Chairs I Have Loved—chair Nr. 14 - aka Konsumstuhl Nr. 14, coffee shop chair no. 14, today known as 214
My parents had Thonet chairs in the Living Room. I think of them as our Christmas chairs, because two of us, either my mom, dad, sister or me, would sit in those two Thonet chairs to unwrap Christmas presents. Thinking of ourselves as educated, oh so cosmopolitan mid-westerners, we pronounced Thonet-- "Tho-nay". I just learned this year that the name is pronounced "Tone-eT" with a hard beginning and ending t. J
No. 14 chair, aka the bistro chair, was designed by Michael Thonet in the mid-19th century using bent wood. I guess I like bent wood and bent metal (see Wassily ) because of the simple lines. The simplicity eliminates the need for hand carved joints—the back of the chair and the back legs are made from a single piece of steam-bent wood. I elongated it here to celebrate its latent giraffe qualities. I think they are so there.
No. 14 is made of 6 pieces of wood, 10 screws, 2 nuts, and a partidge in a pear tree--the last part, not really necessary unless trying to give a truly festive touch. Later chairs are made of 8 pieces of wood: 2 diagonal braces were added between the seat and back. The chairs could be mass produced and disassembled to save space during transportation, an idea over 100 years ahead of Ikea’s flat pack. Imagine. The seat is often made of woven cane/palm, which lets spilled coffee drain off the chair in café settings, or milk left for Santa in my childhood Living Room setting. (We won’t talk about the shag carpet now.) Practical. Elegant. Fun! (maybe not for my mom...)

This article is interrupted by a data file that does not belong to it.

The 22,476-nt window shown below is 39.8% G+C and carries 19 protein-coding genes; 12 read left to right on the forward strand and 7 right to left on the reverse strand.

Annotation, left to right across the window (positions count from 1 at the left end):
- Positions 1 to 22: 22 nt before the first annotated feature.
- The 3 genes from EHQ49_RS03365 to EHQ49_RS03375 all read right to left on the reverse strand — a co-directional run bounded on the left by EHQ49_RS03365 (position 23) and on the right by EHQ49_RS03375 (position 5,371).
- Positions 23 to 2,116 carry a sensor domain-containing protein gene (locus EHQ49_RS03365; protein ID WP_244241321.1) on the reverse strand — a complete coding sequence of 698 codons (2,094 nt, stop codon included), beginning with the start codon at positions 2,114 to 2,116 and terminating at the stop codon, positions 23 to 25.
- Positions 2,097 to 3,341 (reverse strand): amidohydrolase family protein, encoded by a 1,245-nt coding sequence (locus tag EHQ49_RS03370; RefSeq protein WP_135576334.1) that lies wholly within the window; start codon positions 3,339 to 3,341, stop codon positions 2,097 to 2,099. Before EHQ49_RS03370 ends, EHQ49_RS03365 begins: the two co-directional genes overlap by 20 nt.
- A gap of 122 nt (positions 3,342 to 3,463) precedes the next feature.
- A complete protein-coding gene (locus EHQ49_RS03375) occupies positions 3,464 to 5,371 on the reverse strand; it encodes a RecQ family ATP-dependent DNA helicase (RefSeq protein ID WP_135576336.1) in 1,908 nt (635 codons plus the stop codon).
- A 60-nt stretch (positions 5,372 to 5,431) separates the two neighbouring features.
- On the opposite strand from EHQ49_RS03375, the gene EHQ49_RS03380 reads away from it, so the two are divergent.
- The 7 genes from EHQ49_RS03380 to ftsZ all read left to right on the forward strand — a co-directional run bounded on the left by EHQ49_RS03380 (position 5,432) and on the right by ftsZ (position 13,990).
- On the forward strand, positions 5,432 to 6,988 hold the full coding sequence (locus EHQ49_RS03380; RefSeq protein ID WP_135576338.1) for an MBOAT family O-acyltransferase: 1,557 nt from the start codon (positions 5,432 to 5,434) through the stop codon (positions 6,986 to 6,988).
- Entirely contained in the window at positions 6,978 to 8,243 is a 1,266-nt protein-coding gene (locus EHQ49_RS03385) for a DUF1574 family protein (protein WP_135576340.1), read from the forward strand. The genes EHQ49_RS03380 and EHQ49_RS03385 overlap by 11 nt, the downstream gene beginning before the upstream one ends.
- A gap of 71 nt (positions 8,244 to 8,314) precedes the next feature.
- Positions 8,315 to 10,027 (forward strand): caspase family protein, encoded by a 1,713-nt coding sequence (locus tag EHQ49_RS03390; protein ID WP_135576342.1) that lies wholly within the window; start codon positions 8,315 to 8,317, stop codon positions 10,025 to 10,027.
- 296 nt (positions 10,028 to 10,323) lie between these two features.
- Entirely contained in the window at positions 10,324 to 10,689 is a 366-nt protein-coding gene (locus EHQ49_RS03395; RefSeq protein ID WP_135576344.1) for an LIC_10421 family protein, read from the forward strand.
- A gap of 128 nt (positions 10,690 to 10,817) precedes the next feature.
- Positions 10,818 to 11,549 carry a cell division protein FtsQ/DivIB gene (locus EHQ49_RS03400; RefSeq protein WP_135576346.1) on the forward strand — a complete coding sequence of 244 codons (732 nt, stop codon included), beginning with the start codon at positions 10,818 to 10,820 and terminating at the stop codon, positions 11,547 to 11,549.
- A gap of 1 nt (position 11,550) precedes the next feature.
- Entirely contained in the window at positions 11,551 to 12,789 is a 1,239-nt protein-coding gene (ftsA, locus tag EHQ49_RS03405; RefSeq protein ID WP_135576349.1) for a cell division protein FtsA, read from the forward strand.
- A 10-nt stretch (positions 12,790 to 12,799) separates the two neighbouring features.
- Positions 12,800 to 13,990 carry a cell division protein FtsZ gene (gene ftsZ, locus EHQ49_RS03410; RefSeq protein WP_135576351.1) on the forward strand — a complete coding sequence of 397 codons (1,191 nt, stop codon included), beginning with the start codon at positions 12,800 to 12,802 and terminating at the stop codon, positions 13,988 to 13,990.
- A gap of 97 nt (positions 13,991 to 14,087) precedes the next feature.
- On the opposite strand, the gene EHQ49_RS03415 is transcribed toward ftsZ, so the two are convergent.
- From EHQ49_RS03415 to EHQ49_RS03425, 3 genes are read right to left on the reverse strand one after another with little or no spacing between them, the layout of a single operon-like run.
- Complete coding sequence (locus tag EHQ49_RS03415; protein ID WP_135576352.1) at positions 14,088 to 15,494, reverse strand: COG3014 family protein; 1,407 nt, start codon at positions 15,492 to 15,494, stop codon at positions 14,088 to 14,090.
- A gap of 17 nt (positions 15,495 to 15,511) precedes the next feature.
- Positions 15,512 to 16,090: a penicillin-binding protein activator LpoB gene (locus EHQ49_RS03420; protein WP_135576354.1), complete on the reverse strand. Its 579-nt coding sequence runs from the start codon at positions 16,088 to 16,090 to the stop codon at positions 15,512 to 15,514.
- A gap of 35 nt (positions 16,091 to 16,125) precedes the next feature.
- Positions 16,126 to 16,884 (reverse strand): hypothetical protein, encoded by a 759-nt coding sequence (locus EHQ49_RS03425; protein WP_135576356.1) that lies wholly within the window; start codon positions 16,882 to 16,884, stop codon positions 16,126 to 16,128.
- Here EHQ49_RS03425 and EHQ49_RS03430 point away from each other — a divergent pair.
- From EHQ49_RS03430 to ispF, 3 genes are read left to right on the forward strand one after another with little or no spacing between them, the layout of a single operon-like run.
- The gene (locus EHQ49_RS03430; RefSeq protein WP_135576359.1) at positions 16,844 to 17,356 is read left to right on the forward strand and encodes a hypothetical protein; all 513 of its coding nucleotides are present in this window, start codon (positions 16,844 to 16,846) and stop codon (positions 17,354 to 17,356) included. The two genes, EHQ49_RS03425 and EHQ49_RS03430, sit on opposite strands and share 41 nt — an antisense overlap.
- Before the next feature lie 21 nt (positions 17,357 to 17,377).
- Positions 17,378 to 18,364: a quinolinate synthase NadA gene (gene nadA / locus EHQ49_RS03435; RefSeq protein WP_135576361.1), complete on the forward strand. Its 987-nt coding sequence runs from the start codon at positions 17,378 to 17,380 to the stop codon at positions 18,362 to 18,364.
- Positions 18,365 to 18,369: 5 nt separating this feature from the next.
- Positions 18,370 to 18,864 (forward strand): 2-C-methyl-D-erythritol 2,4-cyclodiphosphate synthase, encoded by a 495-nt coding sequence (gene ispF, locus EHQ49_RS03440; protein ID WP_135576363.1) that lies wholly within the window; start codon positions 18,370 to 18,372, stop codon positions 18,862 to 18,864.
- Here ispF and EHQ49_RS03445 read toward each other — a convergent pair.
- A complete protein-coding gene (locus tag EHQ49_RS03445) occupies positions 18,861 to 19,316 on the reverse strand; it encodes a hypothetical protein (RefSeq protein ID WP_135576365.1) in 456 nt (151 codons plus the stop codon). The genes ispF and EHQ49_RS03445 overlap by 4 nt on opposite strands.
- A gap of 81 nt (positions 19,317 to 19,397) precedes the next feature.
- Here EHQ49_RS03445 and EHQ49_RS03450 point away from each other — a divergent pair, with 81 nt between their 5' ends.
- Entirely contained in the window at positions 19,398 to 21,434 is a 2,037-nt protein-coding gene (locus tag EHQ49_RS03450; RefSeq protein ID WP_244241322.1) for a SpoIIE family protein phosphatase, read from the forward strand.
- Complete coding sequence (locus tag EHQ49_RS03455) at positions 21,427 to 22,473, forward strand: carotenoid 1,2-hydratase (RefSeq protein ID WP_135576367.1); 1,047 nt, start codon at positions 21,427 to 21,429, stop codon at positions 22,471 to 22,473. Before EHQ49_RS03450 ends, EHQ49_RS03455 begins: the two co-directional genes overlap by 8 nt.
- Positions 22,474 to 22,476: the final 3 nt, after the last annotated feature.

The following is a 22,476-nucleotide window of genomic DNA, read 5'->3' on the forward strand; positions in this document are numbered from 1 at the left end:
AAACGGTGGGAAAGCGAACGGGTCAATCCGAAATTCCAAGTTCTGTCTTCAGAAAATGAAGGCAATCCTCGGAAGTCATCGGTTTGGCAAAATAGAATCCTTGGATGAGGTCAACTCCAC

No. 14 chair is a gold medal winner! From when it was shown at the 1867 World Exposition in Paris. Le Corbusier said, "Never was a better and more elegant design and a more precisely crafted and practical item created…This chair, whose millions of representatives are used on the Continent and in the two Americas, possesses nobility,” He asked for Thonet’s chairs in his buildings. Plus, artists like Pierre-Auguste Renoir and Henri de Toulouse-Lautrec feature 14 in their paintings. So I always enjoy seeing our Christmas chairs in their cameo appearances, never quite sure where they will turn up. Kind of like Where’s Waldo, without the red and white sweater.